Federal copyright law (17 U.S.C. sections 101-914) grants certain exclusive rights to creators of original works. Many of the people who use the Archives have two misconceptions:
CWRU's archivists are not lawyers so we are not pretending to give legal advice. Nevertheless, most of our users seem unaware of how copyright applies to use of materials in the Archives. We hope this introduction clarifies what can be a very confusing issue. We are only addressing copyright as it applies to materials in the Archives, not to the universe of information. URLs and references to more general explanations of copyright appear at the end of this document.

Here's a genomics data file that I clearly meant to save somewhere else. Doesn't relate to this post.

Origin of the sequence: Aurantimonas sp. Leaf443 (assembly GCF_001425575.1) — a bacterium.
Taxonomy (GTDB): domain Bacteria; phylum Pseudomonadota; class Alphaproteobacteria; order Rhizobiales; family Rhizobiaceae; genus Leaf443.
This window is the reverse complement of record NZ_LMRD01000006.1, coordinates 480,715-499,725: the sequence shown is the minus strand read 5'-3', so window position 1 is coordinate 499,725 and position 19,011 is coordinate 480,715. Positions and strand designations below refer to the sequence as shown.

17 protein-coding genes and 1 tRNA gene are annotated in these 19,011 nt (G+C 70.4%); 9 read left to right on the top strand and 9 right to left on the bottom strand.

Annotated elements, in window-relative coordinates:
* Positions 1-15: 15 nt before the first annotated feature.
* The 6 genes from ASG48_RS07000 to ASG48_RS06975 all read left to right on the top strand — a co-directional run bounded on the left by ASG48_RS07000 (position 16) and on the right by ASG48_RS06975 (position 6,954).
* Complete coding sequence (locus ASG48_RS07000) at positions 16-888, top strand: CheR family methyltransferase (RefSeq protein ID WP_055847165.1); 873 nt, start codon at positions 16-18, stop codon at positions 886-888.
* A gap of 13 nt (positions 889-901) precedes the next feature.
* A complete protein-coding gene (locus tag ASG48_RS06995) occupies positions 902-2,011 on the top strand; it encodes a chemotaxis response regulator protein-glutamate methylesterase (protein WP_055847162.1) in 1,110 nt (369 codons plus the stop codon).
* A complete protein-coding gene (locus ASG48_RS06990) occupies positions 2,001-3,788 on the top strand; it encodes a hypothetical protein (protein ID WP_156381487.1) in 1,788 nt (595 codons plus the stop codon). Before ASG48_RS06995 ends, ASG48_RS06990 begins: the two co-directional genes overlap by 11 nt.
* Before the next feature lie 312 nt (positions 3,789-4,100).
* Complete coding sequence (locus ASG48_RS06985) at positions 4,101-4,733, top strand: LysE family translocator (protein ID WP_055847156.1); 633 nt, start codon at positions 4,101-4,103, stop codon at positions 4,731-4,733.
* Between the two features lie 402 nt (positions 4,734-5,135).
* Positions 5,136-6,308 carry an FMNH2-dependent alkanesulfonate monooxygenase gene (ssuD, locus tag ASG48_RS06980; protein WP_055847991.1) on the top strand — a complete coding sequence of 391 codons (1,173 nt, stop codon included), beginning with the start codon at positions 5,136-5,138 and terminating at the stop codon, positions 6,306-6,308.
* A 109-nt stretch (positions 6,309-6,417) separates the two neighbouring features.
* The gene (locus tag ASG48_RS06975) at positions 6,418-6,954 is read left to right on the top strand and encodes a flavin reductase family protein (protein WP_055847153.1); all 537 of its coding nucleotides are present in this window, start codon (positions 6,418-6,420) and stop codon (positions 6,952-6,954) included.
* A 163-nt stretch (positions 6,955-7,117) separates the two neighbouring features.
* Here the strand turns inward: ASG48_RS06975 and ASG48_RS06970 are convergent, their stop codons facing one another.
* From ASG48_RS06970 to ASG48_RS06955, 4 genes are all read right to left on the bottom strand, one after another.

The work must be original and fixed in some tangible medium. Tangible media include paper, film, audio and video tape, computer hard drives, CDs, or any other material on which a work could be recorded. Original isn't a synonym for creative or unique, but means the work must be new in the sense of not copied from something else. A photograph taken at an alumni reunion, a letter from a parent to the Dean of Adelbert College, and the University's annual report are all examples of original works eligible for copyright protection. Copyright protects the expression of an idea, not the idea itself. There may, for example, be several photographs of that alumni reunion, that look very similar but were taken by different photographers. Even though not unique, each photograph is a distinct expression and each is eligible for copyright protection. Ideas, names, titles, slogans, short phrases, or facts are not eligible for copyright protection. Some slogans, names, or phrases may, however, be protected by trademark laws. Copyright protection does not last indefinitely. The duration varies depending on when the work was created, who created it, and whether it was published. See Copyright Term and the Public Domain in the United States for a summary. Works also lose protection, entering the public domain, because registration and notification requirements in place before 1989 were not met, or because owners relinquish their rights. Also in the public domain are works not eligible for protection because, for example, they fail the originality test.